Palmer and Clausen largely split the backup snaps at Friday's two-hour practice, with Clausen mixing in a healthy amount of good with a smattering of bad. There was a ball that slipped out of his hands and cannonballed about 10 yards, and there was a pick-6 courtesy of top pick Kyle Fuller that looked eerily similar to an interception he threw in 2008 against North Carolina. But Clausen looked comfortable running the offense when given the chance. In fact, Bears coach Marc Trestman at one time could be heard telling Clausen, "don't apologize for four yards" after a short completion.
Trestman could be the key in Clausen resurrecting his career. When Clausen was coming out of Notre Dame, it was Trestman, who was then coaching in Canada, who came and worked with Clausen for about a week and a half prior to the NFL Combine. And it was Trestman who worked out Clausen at his ND pro day.
"They're that type of coaches and the kind of staff you want to be around," Clausen said about Trestman and the Bears staff.
Also helping is Clausen's experience. True, he hasn't played since 2010, but Palmer, a sixth-year pro who played at Texas-El Paso, has played in just four career games, and Fales last year was at San Jose State.
And the layoff? Former Michigan State and Bears quarterback Jim Miller, who now works for SiriusXM Radio and Comcast SportsNet in Chicago, believes the time watching can be turned into an advantage.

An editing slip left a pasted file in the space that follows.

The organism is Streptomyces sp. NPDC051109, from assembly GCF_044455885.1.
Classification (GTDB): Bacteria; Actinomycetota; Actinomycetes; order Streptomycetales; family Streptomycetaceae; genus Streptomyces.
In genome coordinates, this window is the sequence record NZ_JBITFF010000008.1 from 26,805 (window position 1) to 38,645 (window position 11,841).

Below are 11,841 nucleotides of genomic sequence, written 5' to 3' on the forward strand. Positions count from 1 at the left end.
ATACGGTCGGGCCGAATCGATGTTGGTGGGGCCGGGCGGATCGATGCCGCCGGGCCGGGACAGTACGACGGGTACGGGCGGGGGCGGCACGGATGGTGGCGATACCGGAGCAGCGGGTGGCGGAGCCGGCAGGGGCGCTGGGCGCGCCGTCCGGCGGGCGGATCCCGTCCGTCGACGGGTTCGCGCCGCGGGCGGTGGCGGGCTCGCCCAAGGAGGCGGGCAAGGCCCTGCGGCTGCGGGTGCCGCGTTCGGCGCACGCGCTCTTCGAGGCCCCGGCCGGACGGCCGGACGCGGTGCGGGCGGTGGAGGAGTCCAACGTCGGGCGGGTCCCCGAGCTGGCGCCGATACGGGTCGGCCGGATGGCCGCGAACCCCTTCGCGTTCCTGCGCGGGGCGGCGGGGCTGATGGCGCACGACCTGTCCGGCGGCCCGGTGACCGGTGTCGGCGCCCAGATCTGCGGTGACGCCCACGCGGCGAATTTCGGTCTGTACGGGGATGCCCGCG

"Sometimes it's good to just let you marinate a little bit," said Miller, who watched Friday's practice from the sideline. "For some guys, it's a change of scenery, and maybe this will be a good change for him."
If Clausen does win the backup job, the Bears would no doubt love to have a guy capable of what Josh McCown, last year's backup, was able to do. With Cutler injured, McCown, a journeyman, produced a 13-1 touchdown-to-interception ratio and earned a lucrative deal with Tampa Bay.
Clausen, too, believes what he learned sitting can provide future results. In fact, he pointed to his freshman year at Notre Dame, when a couple of weeks off late in a dismal 3-9 season helped him see the big picture.
"Obviously, the first year was rough, but there's a lot of Carolina guys on the team and we talked a few days ago just about how that season shaped us to be the players we are today; to be the men we are today," Clausen said. "Just to go through that adversity, like what happened at Notre Dame my freshman year, it was just tough, but that makes you a stronger person, a stronger player, and a better player."
Clausen still keeps tabs on his former team, likes what coach Brian Kelly is doing, and noticed the new FieldTurf at ND Stadium.
"That looks pretty cool," he said.
Clausen is engaged to former USC volleyball player Jess Gysin, and former receiving targets Michael Floyd, Golden Tate and Kyle Rudolph will all be members of his wedding party.
Long before the February wedding rolls around, though, there's a job to be won, with the past forging his future.
"I've got to take what I learned from Carolina, all the goods, bads, ups, and downs," he said, "and bring it here and show it all on the field."